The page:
The Irish Times view on Covid-19 in the UK: London vs the regions

The open rift between Boris Johnson and Greater Manchester’s mayor Andy Burnham was inevitable

Greater Manchester mayor Andy Burnham speaks to the media outside Bridgewater Hall, in the shadow of the North West Nightingale Hospital at Manchester Central, on Tuesday. Photograph: Christopher Furlong/Getty Images

Greater Manchester mayor Andy Burnham speaks to the media outside Bridgewater Hall, in the shadow of the North West Nightingale Hospital at Manchester Central, on Tuesday. Photograph: Christopher Furlong/Getty Images

 

In shifting its pandemic strategy from a national to a regional approach the UK government made much of moving forward in partnership with local authorities. It admitted that local expertise in testing and tracing could do much to enhance the creaking national programme.

But partnership consisted largely of London telling the regions what they should do – and the decisions about who should move to higher tiers of lockdown remained very much with government. Likewise financial support for business and furlough. Cash-strapped local authorities had little choice but to fall in line.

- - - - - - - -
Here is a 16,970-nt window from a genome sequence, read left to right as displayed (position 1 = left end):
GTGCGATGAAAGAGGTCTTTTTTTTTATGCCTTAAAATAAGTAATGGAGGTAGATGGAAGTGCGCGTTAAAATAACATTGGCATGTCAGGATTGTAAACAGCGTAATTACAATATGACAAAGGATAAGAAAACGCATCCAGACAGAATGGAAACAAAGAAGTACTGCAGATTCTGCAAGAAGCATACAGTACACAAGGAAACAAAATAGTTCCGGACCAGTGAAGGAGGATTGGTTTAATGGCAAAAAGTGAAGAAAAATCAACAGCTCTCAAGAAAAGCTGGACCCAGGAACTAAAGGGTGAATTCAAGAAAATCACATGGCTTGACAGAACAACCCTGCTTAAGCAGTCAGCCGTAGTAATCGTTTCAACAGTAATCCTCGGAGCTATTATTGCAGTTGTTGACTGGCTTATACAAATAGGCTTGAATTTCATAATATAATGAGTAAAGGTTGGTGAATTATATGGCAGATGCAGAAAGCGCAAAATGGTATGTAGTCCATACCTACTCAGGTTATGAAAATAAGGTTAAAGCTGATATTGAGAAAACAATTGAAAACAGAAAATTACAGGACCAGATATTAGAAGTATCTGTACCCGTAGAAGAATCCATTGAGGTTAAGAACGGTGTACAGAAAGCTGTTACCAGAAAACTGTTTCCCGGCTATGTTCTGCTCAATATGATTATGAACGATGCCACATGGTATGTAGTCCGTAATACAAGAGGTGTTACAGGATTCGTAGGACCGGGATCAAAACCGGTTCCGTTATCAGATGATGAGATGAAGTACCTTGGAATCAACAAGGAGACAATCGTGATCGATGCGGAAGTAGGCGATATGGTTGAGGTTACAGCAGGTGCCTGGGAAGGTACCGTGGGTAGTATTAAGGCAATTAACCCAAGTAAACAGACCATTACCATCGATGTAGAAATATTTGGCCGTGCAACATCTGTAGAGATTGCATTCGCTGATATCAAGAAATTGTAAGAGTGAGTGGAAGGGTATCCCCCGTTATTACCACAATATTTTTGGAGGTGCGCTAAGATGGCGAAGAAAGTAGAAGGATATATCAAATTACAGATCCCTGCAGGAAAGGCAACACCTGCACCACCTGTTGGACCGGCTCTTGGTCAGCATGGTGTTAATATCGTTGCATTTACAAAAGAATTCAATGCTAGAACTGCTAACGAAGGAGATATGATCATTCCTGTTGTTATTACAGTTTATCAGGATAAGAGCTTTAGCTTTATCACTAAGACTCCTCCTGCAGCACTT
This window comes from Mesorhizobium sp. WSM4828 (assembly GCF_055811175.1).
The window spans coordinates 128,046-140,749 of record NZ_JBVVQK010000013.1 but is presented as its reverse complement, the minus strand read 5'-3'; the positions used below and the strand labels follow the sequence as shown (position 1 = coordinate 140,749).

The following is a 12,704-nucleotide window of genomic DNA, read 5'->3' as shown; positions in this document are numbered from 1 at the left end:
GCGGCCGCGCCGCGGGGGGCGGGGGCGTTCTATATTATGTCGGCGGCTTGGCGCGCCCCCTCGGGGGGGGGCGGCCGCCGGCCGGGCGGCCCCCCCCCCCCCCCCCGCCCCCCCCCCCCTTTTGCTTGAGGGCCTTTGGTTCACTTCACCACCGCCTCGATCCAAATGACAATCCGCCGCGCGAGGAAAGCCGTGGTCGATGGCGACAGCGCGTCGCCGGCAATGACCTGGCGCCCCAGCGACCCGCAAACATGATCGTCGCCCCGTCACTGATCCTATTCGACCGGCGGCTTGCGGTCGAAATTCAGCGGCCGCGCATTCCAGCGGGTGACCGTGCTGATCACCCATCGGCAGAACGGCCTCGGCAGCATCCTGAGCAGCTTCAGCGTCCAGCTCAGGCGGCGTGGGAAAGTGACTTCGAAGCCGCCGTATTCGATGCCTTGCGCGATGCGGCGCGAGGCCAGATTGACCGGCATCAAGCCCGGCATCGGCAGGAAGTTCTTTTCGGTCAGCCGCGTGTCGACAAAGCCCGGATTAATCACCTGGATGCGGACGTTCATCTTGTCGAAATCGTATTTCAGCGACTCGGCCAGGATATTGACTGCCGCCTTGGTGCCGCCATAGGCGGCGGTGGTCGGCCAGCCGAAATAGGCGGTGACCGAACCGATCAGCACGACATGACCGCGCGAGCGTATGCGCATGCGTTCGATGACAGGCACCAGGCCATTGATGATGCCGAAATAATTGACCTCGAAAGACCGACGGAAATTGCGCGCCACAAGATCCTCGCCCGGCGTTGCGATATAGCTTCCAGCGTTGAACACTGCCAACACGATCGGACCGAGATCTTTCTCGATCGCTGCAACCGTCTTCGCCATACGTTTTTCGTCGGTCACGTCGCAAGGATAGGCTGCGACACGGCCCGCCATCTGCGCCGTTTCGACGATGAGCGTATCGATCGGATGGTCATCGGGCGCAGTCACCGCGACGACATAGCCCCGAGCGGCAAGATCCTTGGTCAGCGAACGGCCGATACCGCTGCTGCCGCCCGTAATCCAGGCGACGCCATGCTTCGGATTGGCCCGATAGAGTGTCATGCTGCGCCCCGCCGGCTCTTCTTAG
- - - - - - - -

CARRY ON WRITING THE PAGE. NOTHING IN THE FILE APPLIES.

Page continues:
Not quietly, however, and the open rift between Boris Johnson and Greater Manchester, its Labour mayor Andy Burnham and a number of local Conservative MPs, was inevitable. Burnham’s demand for £90 million in extra cash to help the city’s low-paid, by sustaining furlough payments at 80 per cent of wages, ran into Treasury attempts to limit its exposure to similar demands in other cities.

Johnson made clear he will impose the highest tier-three restrictions on Greater Manchester from tonight without the support of local leaders and with a furlough scheme that will only support two-thirds of wages, at a cost of £60 million. Two other areas that entered tier-three last week, Liverpool city and Lancashire, as well as Sheffield, which will do so soon, have accepted deals involving cash at the same level.

But the spat between ministers and Burnham, accused of “politicising” the issue, may mark an important turning point in the management of the pandemic, a break in the political bipartisanship that has seen Labour backing, albeit critically, the government. It is now significantly out of step, with the party increasing pressure to impose an England-wide “circuit-breaker” in line with advice by the government’s scientific advisers. While the government has a comfortable Commons majority it will face increasing difficulty in getting popular buy-in to tougher measures, and may be forced to rely less on public consent than on increasingly coercive measures such as fines .

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